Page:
Lumos also makes the Kickstart, which features a more aerodynamic, thoroughly vented design. The look of the Matrix is more akin to helmets used in skateboarding, and for urban commuter bicyclists. Despite its more solid-looking design, in testing I found that it was actually very comfortable and cool, allowing plenty of airflow. The helmet sits a bit high on the head, but has ample hard foam padding and definitely feels like a solid piece of protective gear. Overall, the extreme quality of the construction and level of the finishes on the Matrix help it earn its higher price tag.
The Matrix is also comfortable, and the adjustable sizing straps ensure a snug fit that means the helmet won’t be shifting around at all while worn. The activation button located on the chin strap near your ear is easy to find and press, with a tactile response combined with an auditory signal so you’ll know it’s on. There’s also a built-in magnetic holder for the included two-button handlebar turn signal remote in the rear interior of the helmet itself, which is super useful when wearing the helmet out on errands.
In terms of the smart features, Lumos has created a very sensible set of defaults for the on-board lighting that make it easy to just turn on the helmet and get riding. The built-in patterns offer a range of options, but all do the job of increasing your visibility — and the bright lighting means that it adds to your ability to be seen by motorists, other cyclists and pedestrians, even while you’re biking in bright daylight.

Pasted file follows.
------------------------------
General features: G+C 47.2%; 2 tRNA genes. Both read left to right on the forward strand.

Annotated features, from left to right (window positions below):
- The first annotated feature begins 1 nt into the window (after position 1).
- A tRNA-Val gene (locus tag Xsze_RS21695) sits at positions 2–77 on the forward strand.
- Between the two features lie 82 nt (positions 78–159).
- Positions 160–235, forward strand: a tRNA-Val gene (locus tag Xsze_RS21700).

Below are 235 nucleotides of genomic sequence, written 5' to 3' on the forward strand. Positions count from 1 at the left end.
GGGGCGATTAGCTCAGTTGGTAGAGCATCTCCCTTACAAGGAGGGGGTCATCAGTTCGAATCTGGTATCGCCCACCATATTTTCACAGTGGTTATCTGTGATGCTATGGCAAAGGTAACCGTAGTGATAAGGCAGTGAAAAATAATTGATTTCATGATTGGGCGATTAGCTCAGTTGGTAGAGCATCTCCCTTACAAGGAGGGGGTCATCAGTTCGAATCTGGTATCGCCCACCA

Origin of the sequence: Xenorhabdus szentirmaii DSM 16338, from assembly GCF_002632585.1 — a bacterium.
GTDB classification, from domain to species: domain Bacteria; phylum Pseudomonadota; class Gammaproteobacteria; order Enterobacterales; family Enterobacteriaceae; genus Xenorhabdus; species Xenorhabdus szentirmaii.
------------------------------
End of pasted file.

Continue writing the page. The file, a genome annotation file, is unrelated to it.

The customizability of the rear dot matrix display is also super handy. Even if you’re not interested in creating colorful designs to express your artistic self, you can use it for much more practical reasons — like displaying a simple scrolling message (i.e. “biking with kids”) in order to alert anyone else around to reasons to pay heightened attention.
The included Lumos handlebar remote is paired out of the box, and is extremely reliable in terms of activating the turn signals on the helmet. Lumos’ smartwatch app was much more hit-or-miss for me in terms of recognizing my arm gestures reliably to automate the signaling, but that’s really a value-add feature anyway, and totally not necessary to get the full benefit of the helmet. The app’s integration with Apple Health for workout tracking while biking is also fantastic, and really adds to the overall experience of using the Matrix helmet.
The Lumos Matrix is a fantastic bike helmet, with an amazing integrated smart lighting system that’s both bright and highly customizable. There’s a reason this thing is carried at Apple Stores — it’s top quality in terms of construction, software integration and design. That said, its retail price starts at $249.95 — which is a lot when you consider that a good-quality MIPS helmet without smart features will only set you back about $60 or so.
When you consider just how much technology is onboard the Matrix, however, the pricing becomes a lot easier to swallow. It’s true that dedicated lights also aren’t expensive, but the ones on the Matrix are very high quality and extremely visible in all lighting conditions. And the Matrix offers unique features you won’t find anywhere else, including active turn signals and automated brake lights, which really add to your ability to safely share the road with other cyclists and vehicles.